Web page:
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Art as Human Practice: An Aesthetics

Georg W. Bertram Nathan Ross



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Bloomsbury Academic
10 January 2019
Theory of art; Philosophy: aesthetics; Social & political philosophy
How is art both distinct and different from the rest of human life, while also mattering in and for it? This central yet overlooked question in contemporary philosophy of art is at the heart of Georg Bertram's new aesthetic. Drawing on the resources of diverse philosophical traditions - analytic philosophy, French philosophy, and German post-Kantian philosophy - his book offers a systematic account of art as a human practice. One that remains connected to the whole of life.
By:   Georg W. Bertram
Translated by:   Nathan Ross
Imprint:   Bloomsbury Academic
Country of Publication:   United Kingdom
Dimensions:   Height: 216mm,  Width: 138mm, 
Weight:   310g
ISBN:   9781350063150
ISBN 10:   1350063150
Pages:   256
Publication Date:   10 January 2019
Audience:   College/higher education ,  Primary
Format:   Paperback
Publisher's Status:   Active
Introduction Chapter 1: A Critique of the Autonomy Paradigm Chapter 2: From Kant to Hegel and Beyond Chapter 3: Autonomy as Self-Referential Constitution: Art as Practical Reflection Chapter 4: Art as Practice of Freedom Bibliography Index

Georg W. Bertram is Professor of Philosophy and Aesthetics at the Freie Universitat Berlin, Germany. Nathan Ross is Associate Professor of Philosophy at Oklahoma State University, USA.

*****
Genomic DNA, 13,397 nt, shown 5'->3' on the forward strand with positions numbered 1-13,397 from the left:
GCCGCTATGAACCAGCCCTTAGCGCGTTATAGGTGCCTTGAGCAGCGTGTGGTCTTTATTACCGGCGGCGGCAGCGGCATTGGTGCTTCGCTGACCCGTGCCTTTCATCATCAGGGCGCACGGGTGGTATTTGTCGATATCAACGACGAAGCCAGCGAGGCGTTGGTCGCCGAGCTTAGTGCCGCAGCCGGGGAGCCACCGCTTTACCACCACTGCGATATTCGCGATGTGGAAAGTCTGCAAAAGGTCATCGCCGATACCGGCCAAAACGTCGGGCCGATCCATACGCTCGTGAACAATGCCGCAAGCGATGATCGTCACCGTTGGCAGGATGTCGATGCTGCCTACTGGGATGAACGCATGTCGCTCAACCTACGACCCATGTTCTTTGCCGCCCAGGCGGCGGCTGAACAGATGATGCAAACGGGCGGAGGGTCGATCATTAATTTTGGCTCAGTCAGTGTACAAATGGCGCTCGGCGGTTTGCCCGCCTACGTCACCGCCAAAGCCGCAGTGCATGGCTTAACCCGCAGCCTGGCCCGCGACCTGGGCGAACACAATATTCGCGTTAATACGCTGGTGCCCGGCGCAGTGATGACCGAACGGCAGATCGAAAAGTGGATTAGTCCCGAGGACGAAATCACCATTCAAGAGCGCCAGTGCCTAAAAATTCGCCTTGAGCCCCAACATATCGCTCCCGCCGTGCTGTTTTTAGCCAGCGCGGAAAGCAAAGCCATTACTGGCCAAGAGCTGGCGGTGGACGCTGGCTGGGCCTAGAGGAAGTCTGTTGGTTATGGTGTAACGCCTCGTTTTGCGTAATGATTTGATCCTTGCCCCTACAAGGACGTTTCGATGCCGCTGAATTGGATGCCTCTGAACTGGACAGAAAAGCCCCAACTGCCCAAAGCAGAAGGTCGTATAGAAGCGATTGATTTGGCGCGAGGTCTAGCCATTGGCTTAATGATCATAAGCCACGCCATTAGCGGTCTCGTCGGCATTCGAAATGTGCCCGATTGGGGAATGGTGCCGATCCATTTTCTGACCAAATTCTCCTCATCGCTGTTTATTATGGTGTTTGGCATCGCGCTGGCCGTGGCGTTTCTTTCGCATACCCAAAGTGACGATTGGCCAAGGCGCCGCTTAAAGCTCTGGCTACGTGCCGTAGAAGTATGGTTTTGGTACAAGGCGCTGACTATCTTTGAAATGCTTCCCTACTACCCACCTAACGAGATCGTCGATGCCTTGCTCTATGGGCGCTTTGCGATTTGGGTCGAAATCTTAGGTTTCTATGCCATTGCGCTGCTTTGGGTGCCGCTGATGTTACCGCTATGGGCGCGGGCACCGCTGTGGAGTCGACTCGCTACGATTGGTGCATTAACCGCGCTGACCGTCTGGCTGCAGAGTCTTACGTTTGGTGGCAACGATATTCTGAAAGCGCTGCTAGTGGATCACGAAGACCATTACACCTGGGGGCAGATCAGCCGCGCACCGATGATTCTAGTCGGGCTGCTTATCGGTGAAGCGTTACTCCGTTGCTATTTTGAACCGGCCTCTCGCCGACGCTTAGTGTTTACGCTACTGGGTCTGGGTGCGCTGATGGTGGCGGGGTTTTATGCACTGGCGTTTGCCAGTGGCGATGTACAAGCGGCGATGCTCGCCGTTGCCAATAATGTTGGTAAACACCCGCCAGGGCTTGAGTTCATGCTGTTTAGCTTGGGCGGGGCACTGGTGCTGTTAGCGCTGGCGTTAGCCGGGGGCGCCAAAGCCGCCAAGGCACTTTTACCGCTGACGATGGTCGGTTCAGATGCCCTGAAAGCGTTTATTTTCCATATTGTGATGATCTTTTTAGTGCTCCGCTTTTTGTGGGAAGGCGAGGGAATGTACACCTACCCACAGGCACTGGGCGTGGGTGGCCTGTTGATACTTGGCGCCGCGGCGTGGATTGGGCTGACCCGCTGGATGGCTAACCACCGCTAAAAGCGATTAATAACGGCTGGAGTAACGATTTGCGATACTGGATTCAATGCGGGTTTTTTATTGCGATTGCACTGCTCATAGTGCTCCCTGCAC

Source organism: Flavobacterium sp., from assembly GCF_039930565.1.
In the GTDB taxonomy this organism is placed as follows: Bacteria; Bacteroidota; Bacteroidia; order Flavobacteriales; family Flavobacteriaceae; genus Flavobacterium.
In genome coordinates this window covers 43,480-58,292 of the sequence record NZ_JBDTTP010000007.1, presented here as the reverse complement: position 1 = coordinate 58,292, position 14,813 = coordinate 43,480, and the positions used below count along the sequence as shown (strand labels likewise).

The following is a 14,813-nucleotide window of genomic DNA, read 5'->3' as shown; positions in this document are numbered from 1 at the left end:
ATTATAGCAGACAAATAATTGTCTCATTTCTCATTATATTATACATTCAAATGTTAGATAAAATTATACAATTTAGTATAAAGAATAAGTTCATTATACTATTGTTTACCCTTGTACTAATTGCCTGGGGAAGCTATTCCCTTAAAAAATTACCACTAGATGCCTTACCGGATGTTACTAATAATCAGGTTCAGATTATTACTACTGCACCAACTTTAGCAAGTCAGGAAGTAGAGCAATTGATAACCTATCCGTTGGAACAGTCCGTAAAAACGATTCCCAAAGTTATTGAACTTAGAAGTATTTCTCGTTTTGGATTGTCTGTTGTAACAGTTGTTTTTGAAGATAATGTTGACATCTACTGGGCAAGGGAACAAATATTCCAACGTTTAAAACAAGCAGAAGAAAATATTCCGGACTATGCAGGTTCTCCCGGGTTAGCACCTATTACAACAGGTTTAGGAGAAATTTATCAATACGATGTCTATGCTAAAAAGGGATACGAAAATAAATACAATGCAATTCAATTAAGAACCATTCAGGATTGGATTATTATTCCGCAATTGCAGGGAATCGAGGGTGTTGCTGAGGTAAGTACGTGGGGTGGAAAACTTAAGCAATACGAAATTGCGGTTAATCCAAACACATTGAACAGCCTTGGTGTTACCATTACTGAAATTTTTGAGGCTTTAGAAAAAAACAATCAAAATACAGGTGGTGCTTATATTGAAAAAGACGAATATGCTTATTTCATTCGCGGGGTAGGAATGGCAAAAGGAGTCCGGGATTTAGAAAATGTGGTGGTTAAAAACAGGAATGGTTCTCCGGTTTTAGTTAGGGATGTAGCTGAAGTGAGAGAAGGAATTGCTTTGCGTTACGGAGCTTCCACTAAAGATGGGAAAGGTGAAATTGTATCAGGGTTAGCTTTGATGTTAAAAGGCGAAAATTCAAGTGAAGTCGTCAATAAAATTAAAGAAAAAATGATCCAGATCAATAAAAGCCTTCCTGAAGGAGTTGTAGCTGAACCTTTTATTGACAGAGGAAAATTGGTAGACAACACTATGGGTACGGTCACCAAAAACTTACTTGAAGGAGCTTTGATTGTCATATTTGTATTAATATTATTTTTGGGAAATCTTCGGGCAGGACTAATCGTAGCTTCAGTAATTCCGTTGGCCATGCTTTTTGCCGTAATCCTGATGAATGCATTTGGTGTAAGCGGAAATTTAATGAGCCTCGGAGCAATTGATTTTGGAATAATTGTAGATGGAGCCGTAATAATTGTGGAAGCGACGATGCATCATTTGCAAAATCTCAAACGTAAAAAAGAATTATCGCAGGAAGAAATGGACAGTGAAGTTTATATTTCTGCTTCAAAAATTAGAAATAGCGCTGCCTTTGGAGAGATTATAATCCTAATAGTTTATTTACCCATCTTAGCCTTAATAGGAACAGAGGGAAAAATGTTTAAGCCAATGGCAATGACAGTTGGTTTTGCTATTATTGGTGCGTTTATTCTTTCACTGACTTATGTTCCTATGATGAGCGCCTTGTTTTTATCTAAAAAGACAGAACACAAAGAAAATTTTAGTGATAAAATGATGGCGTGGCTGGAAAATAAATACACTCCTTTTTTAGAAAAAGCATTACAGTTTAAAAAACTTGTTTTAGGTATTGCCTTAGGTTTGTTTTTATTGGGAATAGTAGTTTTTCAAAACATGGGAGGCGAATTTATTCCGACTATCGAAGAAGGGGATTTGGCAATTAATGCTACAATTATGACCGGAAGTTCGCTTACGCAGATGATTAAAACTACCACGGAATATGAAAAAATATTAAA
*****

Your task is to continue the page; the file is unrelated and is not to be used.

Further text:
Reviews for Art as Human Practice: An Aesthetics

[This] book builds an important bridge between contemporary Continental and Anglo-American philosophy of art, as Bertram rather seamlessly discusses figures who rarely meet under the same cover ... [It] should provoke thoughtful discussion on whether and/or to what extent art should be viewed in a less object-centered manner, as a reflective practice. * Notre Dame Philosophical Reviews * In his groundbreaking new book, Georg Bertram argues that human beings turn to artistic meaning-making precisely when they are foundering in practice or confused about how to find coherence and value in their practical lives--a recurring phenomenon within the disruptions of modernity. Audiences of artworks in turn participate imaginatively in the work's sensuous-formal exploration of new possibilities of sense. In this way, Bertram shows how art is neither a matter of entertainment alone nor theoretical insight alone, but instead urgently and intimately part of the ongoing, reciprocal self-constitution of subjects as bearers of stances within and on practices. There is no better account than this of how and why art matters. -- Richard Eldridge, Charles and Harriett Cox McDowell Professor of Philosophy, Swarthmore College, USA

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